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UDRI Wins Funding Boost for Aging Aircraft Inspection

UDRI Wins Funding Boost for Aging Aircraft Inspection

A new ultrasonic inspection technology that looks for defects in the military's aging aircraft will move out of the lab and into the commercial sector, thanks to a federal funding boost to the University of Dayton Research Institute.

UDRI has received $1.75 million in new funding to start the technology transfer process for the Turbine Engine Sustainment Initiative, researchers announced today. Previously, the Dayton Development Coalition and the area congressional delegation worked to secure more than $14.8 million in federal funding for the first phases of the project.

Against the backdrop of a war in Iraq, researchers say the work is significant for the U.S. Air Force because it’s much cheaper to inspect and put engine components back in service rather than replace them. These inspections could save the Air Force approximately $750 million by 2014 and bring new, high-technology commercial inspection services and system manufacturing business to Dayton.

Approximately 40 percent of the Air Force's fleet is more than 25 years old, according to Mickey McCabe, director of UDRI.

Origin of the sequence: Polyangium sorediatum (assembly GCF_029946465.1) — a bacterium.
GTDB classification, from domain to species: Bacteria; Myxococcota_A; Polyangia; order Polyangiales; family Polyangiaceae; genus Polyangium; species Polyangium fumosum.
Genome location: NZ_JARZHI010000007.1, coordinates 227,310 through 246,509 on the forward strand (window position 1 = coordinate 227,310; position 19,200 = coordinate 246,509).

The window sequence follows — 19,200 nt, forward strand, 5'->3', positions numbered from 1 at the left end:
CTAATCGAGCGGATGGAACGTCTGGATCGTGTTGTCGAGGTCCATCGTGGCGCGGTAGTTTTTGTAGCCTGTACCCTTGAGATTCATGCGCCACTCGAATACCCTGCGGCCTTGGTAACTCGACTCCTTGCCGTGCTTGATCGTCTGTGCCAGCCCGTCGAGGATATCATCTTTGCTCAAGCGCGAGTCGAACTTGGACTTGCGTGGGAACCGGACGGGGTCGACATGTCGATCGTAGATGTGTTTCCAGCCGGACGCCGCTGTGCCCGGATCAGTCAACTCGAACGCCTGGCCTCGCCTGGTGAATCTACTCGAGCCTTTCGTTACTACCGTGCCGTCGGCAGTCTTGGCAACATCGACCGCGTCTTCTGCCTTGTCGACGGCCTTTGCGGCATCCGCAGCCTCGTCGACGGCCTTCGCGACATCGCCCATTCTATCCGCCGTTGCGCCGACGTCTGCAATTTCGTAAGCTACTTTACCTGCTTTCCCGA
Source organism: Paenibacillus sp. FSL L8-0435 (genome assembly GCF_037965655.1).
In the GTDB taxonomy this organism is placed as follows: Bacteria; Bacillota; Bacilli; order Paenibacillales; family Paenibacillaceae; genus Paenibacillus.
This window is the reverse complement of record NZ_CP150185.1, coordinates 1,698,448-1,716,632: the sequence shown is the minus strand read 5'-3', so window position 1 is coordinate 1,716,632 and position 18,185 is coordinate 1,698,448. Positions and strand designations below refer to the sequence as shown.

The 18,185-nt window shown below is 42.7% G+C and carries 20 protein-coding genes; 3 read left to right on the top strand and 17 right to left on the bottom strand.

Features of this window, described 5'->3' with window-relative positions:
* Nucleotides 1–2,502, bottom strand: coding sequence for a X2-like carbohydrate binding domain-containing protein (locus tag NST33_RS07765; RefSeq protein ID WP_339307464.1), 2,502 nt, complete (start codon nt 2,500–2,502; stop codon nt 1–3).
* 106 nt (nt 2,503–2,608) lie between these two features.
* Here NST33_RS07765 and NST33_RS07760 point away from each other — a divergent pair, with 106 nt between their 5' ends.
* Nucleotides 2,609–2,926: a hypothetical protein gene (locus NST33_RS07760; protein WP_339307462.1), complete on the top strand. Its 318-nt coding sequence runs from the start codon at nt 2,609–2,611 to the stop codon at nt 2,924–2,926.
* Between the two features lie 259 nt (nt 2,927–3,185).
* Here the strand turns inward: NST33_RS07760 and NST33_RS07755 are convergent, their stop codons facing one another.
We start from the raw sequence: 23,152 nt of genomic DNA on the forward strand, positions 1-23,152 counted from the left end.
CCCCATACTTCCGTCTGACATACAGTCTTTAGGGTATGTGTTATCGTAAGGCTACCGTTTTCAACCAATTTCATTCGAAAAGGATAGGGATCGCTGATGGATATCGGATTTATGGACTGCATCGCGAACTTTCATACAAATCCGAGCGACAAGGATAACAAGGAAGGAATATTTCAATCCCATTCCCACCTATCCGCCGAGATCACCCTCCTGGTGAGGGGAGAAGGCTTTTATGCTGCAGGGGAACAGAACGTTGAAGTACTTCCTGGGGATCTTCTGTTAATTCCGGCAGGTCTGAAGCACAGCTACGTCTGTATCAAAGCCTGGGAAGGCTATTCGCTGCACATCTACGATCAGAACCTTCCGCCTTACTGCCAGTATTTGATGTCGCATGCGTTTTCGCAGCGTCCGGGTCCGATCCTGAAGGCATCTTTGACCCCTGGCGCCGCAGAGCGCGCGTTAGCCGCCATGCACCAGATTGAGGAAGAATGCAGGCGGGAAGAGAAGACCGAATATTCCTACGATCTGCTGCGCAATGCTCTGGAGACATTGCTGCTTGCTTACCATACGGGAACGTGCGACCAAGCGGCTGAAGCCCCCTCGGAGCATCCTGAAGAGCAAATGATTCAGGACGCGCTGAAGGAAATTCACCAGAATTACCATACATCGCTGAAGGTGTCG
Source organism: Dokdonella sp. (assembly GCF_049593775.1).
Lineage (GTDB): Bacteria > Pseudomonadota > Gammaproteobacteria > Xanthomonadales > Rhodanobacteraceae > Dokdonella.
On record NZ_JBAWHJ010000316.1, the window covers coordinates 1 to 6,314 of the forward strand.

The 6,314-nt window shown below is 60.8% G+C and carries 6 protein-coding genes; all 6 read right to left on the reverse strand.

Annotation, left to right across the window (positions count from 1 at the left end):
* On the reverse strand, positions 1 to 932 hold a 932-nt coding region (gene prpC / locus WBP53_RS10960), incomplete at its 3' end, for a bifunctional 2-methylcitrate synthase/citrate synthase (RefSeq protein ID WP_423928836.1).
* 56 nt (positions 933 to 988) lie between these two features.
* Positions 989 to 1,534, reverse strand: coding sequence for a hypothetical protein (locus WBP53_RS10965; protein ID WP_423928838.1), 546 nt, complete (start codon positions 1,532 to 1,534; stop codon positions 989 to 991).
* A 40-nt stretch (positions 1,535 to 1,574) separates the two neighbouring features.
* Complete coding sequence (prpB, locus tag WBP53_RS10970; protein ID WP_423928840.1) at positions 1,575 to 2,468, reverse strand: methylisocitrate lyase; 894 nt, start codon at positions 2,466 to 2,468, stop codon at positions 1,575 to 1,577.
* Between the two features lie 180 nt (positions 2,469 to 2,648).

UDRI is partnering with the Air Force Research Laboratory, Pittsburgh-based American Robot Corp. and three area firms -- Veridian, U.S. Inspection Services Inc. and General Electric Aircraft Engines -- to develop the next generation of jet engine inspection equipment.

In a University of Dayton laboratory, research engineer David Stubbs and colleagues have built a prototype ultrasonic inspection machine that looks for embedded defects in expensive turbine engine disks in the military's aging aircraft fleet. It looks deceptively like a big fish aquarium -- with a robot as its caretaker.

“The return on investment is fantastic on this technology,” said Stubbs, director of UDRI’s Turbine Engine Support Center. “Turbine engine disks run anywhere between $30,000 and $300,000 per disk with approximately 20 disks per engine. If you have 500 engines in a fleet, we’re talking component costs totaling hundreds of millions of dollars. Congress recognizes the huge cost savings in inspecting the parts for safety and continuing to use them rather than replacing the components.”

UDRI will simulate an inspection of an engine part this spring for the Air Force. A production-ready machine is expected to be available in late 2004. UDRI performs nearly $50 million annually in sponsored research, much of it in aircraft safety.

March 27, 2003


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